1. Great article! Having recently retired from an ad agency, I think your observations and suggestions definitely ring true. An artist friend of mine once did a bold campaign – he announced that he would paint 100 small paintings in 100 days and sell them for $100 each. This was a few years ago, so he was well ahead of his time. How fun it was to open the Facebook page each day to see what he did. It included a link to a page where all the paintings were displayed together, and the ones that were taken were marked SOLD. I wanted to buy some but I was always too late! He is a very accomplished artist, so at a price like that, needless to say, they sold like hotcakes. And I bet he built a huge bank of new followers that now get to enjoy his blogs and posts. I would love to try something like this one day but – whew – that’s a big commitment! I think I’d want to try it in a scaled back version. Love your articles! They are my primary go-to for information and inspiration. Thank you for all the wisdom and practical advice you’re sharing. (I’m including my web address, but it’s not done yet! I’m new at this, and the homepage copy is a placeholder.)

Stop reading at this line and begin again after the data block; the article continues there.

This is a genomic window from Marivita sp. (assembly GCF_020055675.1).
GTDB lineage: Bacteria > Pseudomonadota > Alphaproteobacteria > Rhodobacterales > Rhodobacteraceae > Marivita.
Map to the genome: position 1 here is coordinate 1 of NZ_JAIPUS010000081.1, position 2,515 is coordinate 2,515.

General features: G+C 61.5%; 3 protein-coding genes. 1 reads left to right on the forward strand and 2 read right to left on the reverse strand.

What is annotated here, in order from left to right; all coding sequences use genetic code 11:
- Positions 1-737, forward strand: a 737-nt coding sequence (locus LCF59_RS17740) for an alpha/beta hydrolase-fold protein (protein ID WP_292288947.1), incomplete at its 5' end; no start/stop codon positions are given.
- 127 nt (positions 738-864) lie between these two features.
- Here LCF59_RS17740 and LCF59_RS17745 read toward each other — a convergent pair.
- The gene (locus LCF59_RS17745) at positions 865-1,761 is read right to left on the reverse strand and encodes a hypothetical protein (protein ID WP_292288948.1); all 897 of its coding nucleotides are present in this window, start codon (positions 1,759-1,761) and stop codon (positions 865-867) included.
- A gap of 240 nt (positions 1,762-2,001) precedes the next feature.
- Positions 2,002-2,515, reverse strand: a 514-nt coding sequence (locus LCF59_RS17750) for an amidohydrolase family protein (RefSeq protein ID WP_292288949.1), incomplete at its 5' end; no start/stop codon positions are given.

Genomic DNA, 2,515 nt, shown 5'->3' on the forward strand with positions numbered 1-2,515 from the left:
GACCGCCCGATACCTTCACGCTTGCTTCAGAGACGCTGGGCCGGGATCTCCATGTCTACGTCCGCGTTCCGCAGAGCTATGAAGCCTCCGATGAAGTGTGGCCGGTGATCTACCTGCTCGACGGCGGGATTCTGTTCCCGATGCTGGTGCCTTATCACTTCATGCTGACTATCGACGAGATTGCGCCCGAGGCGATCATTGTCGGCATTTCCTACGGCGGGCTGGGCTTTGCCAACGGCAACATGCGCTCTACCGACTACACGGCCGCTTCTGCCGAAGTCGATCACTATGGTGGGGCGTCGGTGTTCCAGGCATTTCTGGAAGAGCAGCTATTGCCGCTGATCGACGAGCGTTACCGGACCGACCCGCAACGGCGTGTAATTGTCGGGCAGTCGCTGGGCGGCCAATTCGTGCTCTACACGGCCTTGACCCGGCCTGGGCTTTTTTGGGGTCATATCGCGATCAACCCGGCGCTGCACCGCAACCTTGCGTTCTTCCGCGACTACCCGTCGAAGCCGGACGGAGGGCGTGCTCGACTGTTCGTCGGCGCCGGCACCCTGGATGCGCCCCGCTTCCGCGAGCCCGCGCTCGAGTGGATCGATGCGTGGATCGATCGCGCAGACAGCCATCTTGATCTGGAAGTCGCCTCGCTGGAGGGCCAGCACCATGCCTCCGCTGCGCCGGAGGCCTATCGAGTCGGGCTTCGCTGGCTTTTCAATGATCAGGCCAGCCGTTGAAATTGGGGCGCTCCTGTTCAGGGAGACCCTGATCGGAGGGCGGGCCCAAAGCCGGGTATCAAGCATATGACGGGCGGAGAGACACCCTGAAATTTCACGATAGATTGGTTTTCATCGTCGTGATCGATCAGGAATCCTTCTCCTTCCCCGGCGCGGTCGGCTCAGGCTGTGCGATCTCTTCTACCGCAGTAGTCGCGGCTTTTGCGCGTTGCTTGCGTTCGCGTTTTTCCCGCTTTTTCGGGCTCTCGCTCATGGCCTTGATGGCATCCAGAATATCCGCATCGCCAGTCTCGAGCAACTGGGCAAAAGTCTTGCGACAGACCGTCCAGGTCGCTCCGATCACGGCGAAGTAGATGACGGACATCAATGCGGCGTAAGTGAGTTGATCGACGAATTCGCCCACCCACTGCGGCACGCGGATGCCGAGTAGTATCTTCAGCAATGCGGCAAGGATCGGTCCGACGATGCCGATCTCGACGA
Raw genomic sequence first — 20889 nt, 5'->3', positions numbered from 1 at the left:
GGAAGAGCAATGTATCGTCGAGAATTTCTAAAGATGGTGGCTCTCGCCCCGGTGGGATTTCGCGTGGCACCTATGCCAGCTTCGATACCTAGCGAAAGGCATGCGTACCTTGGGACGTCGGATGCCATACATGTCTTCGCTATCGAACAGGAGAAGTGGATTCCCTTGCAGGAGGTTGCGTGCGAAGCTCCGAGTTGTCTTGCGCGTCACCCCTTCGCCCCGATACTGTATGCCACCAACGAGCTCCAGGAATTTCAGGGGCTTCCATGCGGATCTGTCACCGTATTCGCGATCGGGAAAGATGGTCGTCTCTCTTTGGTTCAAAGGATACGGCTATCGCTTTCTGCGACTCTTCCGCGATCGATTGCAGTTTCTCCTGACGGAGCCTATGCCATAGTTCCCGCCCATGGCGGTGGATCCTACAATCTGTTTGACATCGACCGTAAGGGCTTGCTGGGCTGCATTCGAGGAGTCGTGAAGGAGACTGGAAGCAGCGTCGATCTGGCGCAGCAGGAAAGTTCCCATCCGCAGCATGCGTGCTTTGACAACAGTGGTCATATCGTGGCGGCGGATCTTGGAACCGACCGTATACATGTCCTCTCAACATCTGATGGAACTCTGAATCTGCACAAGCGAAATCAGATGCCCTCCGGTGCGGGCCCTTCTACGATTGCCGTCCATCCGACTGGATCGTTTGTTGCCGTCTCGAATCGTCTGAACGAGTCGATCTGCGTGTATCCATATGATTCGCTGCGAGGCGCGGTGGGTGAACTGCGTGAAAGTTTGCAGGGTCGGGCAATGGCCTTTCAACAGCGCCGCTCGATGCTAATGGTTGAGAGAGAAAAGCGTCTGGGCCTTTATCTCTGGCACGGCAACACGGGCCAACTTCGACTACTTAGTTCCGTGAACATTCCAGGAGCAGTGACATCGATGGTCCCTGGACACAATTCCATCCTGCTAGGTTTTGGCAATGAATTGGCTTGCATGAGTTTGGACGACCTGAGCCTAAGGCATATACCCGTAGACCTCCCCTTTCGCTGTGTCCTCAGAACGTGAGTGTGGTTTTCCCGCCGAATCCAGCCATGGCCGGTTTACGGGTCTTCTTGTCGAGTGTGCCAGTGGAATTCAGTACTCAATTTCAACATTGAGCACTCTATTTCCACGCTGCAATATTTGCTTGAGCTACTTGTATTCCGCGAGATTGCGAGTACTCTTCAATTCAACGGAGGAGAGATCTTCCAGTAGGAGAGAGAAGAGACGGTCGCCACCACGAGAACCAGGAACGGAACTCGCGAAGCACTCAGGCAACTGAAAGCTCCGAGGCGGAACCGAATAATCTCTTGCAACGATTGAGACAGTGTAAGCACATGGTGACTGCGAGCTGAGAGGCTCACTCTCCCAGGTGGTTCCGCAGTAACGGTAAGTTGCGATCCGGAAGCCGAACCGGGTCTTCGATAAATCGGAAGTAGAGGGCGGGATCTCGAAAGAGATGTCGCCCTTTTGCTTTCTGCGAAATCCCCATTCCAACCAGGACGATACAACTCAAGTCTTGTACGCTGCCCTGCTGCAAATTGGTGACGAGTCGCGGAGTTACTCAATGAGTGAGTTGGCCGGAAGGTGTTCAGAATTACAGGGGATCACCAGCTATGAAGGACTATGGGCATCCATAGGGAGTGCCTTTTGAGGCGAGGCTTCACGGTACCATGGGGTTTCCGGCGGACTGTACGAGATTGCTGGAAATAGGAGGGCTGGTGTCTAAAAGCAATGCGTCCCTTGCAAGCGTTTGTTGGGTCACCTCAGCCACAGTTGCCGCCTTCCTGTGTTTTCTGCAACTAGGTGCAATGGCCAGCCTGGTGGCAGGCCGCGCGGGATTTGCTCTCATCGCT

2. I’ve paid a local marketer for one-on-one training on social media. It helped me focus and be strategic with my time on social media. Results are not direct and are to be seen over the long term. When I do a solo show, my daily posts and genuine interactions felt so worth it. People shared the event, came to the opening, signed up to my workshops. I spent zero money in advertising, social media did everything!

  3. I’d also add, that social media can be used in a reverse way. I will often check the feed of someone after I have found them elsewhere. Clients see your website as a polished presentation, but then go to your feed to find a little less polish and a lot more day to day action.

    I settled into Instagram as my preferred media of choice and have watched it closely for a number of years.

    Some ideas:
    It is good to include a photo of yourself in your posts every once in a while, it helps people connect.

    Video seems to be the preferred format for posts going viral- counterintuitive on a photo hosting platform.

    Find accounts that are successful and note what they are doing, but also understand that you are not them, many successful accounts are about making content for social media, I am not about that, my goal is making my work and using social media to support it.

    Lastly, always ask about your feed to people who follow, I try to balance posts of my furniture with posts of the process and studio. I’m always worried that the process and studio will be boring to my potential collectors. Except, in reaching out to them, I have found it is quite the opposite, those process posts are very exciting to them and help tell the story of my work and life.